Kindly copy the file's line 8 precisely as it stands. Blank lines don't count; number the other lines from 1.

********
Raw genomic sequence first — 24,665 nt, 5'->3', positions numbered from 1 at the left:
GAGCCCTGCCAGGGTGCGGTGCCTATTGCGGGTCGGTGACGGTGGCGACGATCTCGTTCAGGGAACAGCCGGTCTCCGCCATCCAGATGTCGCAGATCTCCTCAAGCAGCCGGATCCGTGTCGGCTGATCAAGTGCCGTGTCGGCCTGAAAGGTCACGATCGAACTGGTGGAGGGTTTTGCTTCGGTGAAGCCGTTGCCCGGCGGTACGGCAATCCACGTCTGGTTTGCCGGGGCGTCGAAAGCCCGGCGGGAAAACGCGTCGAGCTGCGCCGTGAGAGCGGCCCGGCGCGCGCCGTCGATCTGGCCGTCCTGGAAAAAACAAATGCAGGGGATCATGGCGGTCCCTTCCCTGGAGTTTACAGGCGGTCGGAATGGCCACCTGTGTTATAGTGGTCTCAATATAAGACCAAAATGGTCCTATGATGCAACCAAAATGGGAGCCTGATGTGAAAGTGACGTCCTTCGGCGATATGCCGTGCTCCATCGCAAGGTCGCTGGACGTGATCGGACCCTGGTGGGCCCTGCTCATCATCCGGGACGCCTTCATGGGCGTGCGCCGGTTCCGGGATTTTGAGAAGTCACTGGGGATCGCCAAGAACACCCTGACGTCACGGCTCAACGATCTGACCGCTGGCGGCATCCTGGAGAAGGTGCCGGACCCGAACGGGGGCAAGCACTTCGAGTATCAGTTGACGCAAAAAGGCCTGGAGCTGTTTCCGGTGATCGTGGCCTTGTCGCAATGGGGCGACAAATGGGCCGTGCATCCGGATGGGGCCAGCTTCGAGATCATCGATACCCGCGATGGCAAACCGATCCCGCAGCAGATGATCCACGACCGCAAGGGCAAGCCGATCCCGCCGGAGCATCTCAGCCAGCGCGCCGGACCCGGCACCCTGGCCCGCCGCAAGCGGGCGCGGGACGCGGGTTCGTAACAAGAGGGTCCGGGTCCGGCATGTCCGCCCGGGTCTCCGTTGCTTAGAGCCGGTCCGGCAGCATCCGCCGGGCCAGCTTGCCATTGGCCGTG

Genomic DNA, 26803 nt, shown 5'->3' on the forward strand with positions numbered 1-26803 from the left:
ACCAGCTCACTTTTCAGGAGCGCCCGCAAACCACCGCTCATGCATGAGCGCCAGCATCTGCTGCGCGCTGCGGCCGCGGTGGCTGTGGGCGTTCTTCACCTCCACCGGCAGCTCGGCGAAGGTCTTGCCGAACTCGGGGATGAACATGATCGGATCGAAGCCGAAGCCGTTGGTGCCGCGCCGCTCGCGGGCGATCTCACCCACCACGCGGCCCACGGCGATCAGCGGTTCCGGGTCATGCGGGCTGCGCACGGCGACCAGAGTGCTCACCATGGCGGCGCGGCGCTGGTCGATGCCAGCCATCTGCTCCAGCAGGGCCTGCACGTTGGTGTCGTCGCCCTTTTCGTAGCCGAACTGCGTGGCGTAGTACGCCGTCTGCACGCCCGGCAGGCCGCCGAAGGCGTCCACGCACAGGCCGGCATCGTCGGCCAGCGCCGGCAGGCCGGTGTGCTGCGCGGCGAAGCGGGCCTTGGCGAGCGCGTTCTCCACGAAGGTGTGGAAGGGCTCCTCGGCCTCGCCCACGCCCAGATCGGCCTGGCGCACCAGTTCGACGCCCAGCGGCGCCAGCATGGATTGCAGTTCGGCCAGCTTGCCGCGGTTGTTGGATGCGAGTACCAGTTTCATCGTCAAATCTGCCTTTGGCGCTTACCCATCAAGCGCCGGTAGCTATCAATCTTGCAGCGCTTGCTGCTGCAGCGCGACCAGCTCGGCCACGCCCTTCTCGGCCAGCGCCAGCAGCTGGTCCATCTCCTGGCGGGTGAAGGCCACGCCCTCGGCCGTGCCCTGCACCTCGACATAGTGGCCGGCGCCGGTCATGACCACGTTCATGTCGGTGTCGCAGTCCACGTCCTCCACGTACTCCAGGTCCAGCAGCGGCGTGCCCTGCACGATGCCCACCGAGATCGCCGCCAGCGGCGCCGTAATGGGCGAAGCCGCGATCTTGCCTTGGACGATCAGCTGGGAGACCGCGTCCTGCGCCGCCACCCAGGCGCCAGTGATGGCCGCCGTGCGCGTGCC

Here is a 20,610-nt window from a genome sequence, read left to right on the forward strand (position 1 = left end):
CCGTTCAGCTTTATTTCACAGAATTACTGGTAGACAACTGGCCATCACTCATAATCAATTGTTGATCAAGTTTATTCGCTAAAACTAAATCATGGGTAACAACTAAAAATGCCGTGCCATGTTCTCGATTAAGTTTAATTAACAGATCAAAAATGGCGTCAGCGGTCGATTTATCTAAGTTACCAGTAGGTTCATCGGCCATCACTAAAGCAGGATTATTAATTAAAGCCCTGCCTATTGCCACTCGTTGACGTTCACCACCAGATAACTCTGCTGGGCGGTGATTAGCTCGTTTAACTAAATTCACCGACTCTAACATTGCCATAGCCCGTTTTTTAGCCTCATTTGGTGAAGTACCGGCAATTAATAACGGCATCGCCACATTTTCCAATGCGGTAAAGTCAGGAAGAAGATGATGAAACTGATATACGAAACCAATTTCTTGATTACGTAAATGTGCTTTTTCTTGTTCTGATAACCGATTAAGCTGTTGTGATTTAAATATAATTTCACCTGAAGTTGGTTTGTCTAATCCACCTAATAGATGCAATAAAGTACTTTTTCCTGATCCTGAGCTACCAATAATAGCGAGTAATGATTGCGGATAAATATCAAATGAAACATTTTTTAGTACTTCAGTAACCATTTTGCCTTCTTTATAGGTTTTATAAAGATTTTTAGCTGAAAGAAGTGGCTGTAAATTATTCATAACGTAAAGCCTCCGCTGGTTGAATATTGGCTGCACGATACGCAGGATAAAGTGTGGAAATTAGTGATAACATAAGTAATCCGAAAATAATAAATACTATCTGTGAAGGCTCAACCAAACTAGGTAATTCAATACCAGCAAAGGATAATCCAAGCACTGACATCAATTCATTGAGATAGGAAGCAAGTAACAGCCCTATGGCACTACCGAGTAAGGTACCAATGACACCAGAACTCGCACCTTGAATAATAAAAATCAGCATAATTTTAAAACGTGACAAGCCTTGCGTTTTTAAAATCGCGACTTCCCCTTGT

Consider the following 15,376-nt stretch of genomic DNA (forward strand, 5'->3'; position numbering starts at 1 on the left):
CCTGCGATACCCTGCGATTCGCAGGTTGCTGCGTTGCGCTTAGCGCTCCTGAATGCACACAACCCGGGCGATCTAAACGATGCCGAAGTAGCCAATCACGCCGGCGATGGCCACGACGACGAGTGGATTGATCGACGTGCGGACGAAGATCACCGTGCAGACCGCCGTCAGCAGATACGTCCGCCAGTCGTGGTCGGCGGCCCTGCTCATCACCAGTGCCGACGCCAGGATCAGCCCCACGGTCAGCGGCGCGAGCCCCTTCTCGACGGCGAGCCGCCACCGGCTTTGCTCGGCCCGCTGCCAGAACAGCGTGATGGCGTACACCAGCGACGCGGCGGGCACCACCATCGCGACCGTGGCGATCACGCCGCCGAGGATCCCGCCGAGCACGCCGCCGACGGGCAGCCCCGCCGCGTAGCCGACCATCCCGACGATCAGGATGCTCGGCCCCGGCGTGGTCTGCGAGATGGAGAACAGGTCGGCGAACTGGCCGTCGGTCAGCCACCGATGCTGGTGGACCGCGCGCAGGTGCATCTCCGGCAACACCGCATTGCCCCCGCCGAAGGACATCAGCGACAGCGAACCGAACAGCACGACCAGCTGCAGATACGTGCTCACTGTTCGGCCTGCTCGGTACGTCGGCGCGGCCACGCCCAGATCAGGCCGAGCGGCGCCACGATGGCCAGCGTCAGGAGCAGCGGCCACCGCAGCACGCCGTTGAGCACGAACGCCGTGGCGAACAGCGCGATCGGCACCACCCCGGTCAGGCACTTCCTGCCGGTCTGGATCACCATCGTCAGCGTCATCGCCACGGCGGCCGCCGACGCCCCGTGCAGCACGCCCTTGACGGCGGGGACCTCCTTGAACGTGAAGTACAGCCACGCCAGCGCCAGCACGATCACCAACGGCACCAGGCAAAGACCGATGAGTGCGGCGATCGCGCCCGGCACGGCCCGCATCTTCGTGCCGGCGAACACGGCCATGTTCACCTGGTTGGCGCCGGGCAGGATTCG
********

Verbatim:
CCTGCGATACCCTGCGATTCGCAGGTTGCTGCGTTGCGCTTAGCGCTCCTGAATGCACACAACCCGGGCGATCTAAACGATGCCGAAGTAGCCAATCACGCCGGCGATGGCCACGACGACGAGTGGATTGATCGACGTGCGGACGAAGATCACCGTGCAGACCGCCGTCAGCAGATACGTCCGCCAGTCGTGGTCGGCGGCCCTGCTCATCACCAGTGCCGACGCCAGGATCAGCCCCACGGTCAGCGGCGCGAGCCCCTTCTCGACGGCGAGCCGCCACCGGCTTTGCTCGGCCCGCTGCCAGAACAGCGTGATGGCGTACACCAGCGACGCGGCGGGCACCACCATCGCGACCGTGGCGATCACGCCGCCGAGGATCCCGCCGAGCACGCCGCCGACGGGCAGCCCCGCCGCGTAGCCGACCATCCCGACGATCAGGATGCTCGGCCCCGGCGTGGTCTGCGAGATGGAGAACAGGTCGGCGAACTGGCCGTCGGTCAGCCACCGATGCTGGTGGACCGCGCGCAGGTGCATCTCCGGCAACACCGCATTGCCCCCGCCGAAGGACATCAGCGACAGCGAACCGAACAGCACGACCAGCTGCAGATACGTGCTCACTGTTCGGCCTGCTCGGTACGTCGGCGCGGCCACGCCCAGATCAGGCCGAGCGGCGCCACGATGGCCAGCGTCAGGAGCAGCGGCCACCGCAGCACGCCGTTGAGCACGAACGCCGTGGCGAACAGCGCGATCGGCACCACCCCGGTCAGGCACTTCCTGCCGGTCTGGATCACCATCGTCAGCGTCATCGCCACGGCGGCCGCCGACGCCCCGTGCAGCACGCCCTTGACGGCGGGGACCTCCTTGAACGTGAAGTACAGCCACGCCAGCGCCAGCACGATCACCAACGGCACCAGGCAAAGACCGATGAGTGCGGCGATCGCGCCCGGCACGGCCCGCATCTTCGTGCCGGCGAACACGGCCATGTTCACCTGGTTGGCGCCGGGCAGGATTCG